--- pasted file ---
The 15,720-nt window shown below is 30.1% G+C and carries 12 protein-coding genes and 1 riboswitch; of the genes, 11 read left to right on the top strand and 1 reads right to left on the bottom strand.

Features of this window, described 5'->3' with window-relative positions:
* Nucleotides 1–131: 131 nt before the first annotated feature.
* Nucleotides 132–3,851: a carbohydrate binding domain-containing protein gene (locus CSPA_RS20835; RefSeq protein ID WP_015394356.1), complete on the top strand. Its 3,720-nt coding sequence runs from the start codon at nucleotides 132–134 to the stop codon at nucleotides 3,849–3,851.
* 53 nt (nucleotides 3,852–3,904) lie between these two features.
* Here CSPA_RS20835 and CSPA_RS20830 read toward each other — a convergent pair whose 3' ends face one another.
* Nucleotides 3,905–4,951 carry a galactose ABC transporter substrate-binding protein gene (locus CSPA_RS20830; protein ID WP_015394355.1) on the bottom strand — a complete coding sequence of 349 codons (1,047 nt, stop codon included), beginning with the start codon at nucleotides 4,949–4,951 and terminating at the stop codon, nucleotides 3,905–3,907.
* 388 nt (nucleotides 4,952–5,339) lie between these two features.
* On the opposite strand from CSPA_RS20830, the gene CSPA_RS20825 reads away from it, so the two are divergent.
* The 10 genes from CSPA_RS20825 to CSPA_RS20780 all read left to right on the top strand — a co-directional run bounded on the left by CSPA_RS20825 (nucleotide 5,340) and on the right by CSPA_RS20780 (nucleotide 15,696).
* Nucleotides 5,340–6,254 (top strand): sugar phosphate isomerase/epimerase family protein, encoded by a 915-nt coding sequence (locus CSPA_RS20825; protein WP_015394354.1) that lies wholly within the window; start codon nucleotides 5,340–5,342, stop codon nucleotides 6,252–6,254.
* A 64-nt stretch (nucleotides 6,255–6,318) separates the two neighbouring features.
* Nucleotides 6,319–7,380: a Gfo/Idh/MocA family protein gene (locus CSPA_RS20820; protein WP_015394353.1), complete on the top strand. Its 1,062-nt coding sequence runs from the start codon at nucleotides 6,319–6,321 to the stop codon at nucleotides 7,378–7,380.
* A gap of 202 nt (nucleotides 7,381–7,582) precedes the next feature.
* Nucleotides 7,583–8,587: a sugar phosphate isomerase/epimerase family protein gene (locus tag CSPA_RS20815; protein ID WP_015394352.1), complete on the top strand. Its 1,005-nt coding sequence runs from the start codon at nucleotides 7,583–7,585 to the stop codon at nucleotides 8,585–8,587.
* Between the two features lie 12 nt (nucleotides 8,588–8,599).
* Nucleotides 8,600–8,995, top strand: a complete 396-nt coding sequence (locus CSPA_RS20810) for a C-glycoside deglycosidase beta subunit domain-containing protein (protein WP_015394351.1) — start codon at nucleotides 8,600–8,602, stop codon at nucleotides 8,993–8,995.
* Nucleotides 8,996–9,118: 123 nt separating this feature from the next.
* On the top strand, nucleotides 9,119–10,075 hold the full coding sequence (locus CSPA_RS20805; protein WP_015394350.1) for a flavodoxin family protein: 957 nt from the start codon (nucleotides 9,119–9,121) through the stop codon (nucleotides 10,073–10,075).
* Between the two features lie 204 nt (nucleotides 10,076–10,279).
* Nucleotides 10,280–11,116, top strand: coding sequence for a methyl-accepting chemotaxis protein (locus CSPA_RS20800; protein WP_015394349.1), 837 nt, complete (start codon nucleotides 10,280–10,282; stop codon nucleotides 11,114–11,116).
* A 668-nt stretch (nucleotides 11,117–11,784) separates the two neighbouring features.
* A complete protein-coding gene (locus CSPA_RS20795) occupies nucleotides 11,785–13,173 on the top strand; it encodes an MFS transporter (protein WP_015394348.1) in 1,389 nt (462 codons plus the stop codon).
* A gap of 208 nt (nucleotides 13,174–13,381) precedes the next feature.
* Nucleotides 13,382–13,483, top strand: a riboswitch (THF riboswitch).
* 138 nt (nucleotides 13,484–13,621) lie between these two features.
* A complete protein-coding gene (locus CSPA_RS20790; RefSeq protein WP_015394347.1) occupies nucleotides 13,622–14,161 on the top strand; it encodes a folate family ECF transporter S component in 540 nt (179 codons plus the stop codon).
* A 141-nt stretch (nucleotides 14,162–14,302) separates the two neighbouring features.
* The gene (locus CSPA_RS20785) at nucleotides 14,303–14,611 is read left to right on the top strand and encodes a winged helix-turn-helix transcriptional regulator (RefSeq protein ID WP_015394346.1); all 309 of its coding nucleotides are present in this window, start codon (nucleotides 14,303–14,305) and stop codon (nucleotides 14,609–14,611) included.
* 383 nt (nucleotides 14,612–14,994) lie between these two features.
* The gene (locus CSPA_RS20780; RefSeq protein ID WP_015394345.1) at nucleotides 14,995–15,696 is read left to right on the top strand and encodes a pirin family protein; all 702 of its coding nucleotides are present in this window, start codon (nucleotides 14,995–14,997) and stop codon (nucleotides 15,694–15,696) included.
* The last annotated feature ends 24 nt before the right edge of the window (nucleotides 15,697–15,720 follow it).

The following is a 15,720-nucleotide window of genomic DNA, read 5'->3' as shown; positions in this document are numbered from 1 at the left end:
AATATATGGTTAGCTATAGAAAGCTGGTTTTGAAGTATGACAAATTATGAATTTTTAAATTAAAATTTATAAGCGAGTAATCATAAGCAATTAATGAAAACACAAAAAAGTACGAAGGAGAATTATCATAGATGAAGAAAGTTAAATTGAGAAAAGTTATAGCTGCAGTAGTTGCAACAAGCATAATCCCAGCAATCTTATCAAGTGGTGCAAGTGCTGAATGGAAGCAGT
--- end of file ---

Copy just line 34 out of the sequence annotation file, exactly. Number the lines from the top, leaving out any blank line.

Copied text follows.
AATATATGGTTAGCTATAGAAAGCTGGTTTTGAAGTATGACAAATTATGAATTTTTAAATTAAAATTTATAAGCGAGTAATCATAAGCAATTAATGAAAACACAAAAAAGTACGAAGGAGAATTATCATAGATGAAGAAAGTTAAATTGAGAAAAGTTATAGCTGCAGTAGTTGCAACAAGCATAATCCCAGCAATCTTATCAAGTGGTGCAAGTGCTGAATGGAAGCAGT